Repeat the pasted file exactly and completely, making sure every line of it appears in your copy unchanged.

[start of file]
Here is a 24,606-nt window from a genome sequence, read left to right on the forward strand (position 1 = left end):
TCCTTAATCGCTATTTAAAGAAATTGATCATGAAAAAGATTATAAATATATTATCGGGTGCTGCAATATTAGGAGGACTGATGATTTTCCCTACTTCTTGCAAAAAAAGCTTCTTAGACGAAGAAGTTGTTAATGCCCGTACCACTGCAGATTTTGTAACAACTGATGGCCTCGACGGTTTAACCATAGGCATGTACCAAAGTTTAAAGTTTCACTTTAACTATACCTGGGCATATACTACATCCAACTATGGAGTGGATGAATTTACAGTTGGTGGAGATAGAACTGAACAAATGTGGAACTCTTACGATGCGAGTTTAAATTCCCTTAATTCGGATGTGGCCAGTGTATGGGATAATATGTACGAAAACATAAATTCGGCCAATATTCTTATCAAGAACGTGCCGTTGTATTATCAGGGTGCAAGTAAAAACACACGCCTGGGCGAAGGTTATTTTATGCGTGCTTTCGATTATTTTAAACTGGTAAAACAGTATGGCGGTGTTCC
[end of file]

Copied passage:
Here is a 24,606-nt window from a genome sequence, read left to right on the forward strand (position 1 = left end):
TCCTTAATCGCTATTTAAAGAAATTGATCATGAAAAAGATTATAAATATATTATCGGGTGCTGCAATATTAGGAGGACTGATGATTTTCCCTACTTCTTGCAAAAAAAGCTTCTTAGACGAAGAAGTTGTTAATGCCCGTACCACTGCAGATTTTGTAACAACTGATGGCCTCGACGGTTTAACCATAGGCATGTACCAAAGTTTAAAGTTTCACTTTAACTATACCTGGGCATATACTACATCCAACTATGGAGTGGATGAATTTACAGTTGGTGGAGATAGAACTGAACAAATGTGGAACTCTTACGATGCGAGTTTAAATTCCCTTAATTCGGATGTGGCCAGTGTATGGGATAATATGTACGAAAACATAAATTCGGCCAATATTCTTATCAAGAACGTGCCGTTGTATTATCAGGGTGCAAGTAAAAACACACGCCTGGGCGAAGGTTATTTTATGCGTGCTTTCGATTATTTTAAACTGGTAAAACAGTATGGCGGTGTTCC